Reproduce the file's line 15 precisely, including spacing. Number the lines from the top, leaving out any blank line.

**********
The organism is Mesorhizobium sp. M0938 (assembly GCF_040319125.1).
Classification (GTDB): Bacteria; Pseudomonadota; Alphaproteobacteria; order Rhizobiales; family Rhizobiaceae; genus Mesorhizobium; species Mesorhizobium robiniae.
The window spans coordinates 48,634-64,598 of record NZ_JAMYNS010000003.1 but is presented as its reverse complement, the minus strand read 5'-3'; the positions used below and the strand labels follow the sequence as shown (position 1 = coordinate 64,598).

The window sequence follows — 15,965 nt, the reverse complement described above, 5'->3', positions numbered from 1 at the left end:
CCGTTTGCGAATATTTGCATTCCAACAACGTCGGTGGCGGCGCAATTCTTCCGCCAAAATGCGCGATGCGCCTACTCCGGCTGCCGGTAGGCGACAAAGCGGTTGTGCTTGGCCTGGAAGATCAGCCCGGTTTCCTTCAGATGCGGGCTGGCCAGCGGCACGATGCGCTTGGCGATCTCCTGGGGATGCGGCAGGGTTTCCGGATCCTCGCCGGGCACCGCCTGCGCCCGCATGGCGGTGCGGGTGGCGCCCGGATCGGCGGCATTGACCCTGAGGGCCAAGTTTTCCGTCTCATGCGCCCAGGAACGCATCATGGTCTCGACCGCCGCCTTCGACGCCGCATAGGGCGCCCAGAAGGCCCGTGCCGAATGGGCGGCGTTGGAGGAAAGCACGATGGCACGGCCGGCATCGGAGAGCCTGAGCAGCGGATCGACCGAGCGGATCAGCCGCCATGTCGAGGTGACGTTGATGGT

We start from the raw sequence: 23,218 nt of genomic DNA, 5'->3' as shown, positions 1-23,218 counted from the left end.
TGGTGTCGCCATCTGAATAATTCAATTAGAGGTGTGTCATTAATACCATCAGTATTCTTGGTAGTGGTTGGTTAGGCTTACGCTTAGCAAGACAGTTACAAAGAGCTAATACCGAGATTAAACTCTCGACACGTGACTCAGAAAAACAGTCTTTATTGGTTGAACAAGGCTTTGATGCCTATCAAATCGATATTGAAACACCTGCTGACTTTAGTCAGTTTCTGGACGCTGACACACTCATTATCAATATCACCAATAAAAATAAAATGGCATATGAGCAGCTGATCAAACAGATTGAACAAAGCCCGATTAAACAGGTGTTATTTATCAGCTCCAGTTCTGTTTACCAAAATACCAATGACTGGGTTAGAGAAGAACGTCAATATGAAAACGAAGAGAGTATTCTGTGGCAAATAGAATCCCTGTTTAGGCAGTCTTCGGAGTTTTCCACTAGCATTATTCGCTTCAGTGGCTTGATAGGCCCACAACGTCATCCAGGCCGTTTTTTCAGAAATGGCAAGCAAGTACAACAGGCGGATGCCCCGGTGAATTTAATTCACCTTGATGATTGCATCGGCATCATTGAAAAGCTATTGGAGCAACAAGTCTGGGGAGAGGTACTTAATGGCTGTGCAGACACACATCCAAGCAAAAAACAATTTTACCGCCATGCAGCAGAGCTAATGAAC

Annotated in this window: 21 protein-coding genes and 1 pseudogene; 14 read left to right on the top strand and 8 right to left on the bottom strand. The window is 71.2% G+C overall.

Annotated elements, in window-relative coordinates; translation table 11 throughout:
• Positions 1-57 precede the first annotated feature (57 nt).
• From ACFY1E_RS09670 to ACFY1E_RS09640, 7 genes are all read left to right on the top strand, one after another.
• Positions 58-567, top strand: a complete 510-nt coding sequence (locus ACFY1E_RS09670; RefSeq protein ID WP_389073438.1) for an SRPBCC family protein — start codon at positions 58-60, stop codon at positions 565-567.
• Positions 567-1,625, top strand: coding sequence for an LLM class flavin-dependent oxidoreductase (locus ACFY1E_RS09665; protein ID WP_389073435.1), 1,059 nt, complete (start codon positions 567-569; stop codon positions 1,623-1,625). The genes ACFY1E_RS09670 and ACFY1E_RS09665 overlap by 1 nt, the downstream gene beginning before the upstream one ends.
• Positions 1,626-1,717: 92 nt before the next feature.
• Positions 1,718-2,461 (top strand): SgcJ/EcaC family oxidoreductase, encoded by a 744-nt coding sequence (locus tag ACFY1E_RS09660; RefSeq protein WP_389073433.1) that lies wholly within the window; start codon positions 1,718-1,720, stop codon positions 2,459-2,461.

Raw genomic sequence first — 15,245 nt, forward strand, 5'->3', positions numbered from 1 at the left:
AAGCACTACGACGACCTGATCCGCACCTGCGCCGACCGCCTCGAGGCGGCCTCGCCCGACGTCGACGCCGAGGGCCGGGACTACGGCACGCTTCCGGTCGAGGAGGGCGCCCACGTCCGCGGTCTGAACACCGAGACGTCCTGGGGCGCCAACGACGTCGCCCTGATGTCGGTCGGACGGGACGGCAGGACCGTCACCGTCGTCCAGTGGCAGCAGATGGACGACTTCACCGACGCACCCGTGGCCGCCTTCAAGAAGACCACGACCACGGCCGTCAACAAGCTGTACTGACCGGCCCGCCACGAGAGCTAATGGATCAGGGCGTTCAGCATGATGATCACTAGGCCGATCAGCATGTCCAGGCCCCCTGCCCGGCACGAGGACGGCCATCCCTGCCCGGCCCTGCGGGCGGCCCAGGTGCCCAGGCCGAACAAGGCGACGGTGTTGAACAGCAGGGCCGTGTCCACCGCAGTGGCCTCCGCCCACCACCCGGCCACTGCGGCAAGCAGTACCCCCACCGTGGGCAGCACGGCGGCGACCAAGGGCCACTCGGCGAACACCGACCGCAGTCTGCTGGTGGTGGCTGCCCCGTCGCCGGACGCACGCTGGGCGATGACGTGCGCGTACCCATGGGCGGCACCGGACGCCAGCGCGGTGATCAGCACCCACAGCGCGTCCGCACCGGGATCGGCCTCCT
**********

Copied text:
• Positions 1,718-2,461 (top strand): SgcJ/EcaC family oxidoreductase, encoded by a 744-nt coding sequence (locus tag ACFY1E_RS09660; RefSeq protein WP_389073433.1) that lies wholly within the window; start codon positions 1,718-1,720, stop codon positions 2,459-2,461.